In the second installment of Brattle’s Retail Energy Practice Briefing Series, Brattle economists examine how “Utility of the Future” (UoF) developments could affect the measurement and compensation of business, regulatory, and other risks of a utility, especially as measured in its cost of capital.
For many regulated industries, accelerating trends that are challenging their business models may also be causing heightened business and financial risk. “Compensating Risk in Evolving Utility Business Models” discusses how utility cost of capital estimation for regulated industries is likely to face increased need for innovation in both the short and long term. The brief argues that these potential new risks need to be compensated or mitigated so that utility costs can be recovered and investors can continue to have an unbiased opportunity to earn their cost of capital while also continuing to modernize the grid. The brief also explains why mitigation (e.g., by improved rate design and cost-benefit standards for distributed technology adoption) may be easier and more effective than compensation.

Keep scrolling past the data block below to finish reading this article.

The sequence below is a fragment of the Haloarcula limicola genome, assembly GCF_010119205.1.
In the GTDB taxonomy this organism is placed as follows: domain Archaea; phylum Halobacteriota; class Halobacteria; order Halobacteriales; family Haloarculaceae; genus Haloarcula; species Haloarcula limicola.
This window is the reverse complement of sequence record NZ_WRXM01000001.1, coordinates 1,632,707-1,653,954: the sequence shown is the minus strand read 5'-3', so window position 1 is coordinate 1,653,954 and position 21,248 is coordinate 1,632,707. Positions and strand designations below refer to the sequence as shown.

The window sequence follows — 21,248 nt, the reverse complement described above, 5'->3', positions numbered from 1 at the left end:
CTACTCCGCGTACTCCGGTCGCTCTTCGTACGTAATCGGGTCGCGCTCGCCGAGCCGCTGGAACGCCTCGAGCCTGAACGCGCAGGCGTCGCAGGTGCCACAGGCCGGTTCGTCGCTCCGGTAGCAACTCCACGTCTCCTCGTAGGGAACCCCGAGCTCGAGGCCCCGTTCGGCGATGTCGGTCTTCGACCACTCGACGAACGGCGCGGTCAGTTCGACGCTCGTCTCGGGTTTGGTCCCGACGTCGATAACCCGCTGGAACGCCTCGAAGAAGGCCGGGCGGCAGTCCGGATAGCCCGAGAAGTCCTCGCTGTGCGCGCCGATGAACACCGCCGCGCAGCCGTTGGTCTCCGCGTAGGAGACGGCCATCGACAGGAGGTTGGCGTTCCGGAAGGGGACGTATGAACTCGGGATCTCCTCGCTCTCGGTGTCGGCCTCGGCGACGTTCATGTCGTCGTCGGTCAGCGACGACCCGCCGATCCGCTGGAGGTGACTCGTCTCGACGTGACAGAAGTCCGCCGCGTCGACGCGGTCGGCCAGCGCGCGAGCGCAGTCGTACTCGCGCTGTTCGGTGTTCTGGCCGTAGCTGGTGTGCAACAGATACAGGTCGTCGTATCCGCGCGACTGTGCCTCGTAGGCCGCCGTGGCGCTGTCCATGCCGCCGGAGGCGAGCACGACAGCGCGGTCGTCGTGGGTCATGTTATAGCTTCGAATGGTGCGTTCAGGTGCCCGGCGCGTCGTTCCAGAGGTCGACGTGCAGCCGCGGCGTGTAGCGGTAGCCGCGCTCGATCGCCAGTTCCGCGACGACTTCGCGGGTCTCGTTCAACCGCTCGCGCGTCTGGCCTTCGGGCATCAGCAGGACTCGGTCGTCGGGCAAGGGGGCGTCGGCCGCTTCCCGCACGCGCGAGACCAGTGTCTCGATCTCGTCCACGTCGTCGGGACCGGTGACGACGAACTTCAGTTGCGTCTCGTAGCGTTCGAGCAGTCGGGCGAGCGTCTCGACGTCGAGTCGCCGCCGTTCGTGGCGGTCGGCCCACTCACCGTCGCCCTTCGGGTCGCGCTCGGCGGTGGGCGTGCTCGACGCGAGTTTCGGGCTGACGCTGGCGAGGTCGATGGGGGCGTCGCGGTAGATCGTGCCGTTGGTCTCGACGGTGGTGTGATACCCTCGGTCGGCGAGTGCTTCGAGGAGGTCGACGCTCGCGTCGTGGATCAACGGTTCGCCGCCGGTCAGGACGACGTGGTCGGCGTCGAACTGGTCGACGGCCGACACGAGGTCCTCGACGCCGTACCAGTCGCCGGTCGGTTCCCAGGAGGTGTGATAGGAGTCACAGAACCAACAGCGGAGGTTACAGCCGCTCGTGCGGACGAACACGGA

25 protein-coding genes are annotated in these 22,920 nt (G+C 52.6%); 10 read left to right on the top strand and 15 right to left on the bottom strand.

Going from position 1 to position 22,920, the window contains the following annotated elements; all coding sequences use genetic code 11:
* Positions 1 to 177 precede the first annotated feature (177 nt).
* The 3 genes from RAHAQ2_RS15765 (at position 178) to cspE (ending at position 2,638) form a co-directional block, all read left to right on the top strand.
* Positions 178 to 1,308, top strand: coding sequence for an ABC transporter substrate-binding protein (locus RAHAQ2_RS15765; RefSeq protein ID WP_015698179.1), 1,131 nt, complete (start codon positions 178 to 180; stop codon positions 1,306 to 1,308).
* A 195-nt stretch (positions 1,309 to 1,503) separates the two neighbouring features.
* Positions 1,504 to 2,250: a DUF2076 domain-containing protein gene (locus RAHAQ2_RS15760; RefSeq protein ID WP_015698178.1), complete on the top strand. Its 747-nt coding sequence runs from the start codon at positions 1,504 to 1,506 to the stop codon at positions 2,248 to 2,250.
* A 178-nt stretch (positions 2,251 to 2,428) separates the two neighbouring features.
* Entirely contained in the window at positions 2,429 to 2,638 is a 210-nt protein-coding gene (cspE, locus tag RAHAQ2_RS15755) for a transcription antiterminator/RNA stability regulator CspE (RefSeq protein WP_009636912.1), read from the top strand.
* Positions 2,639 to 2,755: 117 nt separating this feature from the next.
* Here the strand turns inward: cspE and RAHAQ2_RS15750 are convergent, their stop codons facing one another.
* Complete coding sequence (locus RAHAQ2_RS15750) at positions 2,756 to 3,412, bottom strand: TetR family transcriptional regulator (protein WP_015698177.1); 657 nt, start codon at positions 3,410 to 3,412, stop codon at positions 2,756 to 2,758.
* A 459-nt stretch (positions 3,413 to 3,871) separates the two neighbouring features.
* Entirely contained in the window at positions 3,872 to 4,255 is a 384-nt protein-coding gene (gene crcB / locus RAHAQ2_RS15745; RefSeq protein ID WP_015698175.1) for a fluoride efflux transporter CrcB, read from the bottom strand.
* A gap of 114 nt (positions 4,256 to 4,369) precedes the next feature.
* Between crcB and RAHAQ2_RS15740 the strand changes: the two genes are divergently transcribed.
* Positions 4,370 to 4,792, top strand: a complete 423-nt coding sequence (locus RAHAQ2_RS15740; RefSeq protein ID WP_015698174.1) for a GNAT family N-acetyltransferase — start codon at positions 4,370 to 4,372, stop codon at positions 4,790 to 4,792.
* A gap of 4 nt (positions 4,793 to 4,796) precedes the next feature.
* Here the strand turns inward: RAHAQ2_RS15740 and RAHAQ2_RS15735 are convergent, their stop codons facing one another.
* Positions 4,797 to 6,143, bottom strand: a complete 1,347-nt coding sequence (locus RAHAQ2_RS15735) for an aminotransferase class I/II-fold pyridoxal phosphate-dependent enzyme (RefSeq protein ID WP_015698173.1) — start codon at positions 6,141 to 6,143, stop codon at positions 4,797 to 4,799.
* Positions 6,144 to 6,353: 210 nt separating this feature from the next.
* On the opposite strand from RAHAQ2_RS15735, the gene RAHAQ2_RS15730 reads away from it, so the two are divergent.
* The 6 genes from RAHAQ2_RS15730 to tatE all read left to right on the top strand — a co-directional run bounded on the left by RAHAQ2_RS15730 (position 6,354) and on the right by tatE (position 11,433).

The brief outlines several key questions posed by the changing business environment that utility managers and regulators will need to consider:
- Will traditional approaches to measuring the cost of capital continue to serve their intended purpose? If not, what other methods can inform the proper rate of return allowances?
- Should the observed cost of capital be augmented by additional risk premia for asymmetry?
- What other adaptations to ratemaking, rate design, or allowed returns on capital are appropriate to address changing risks?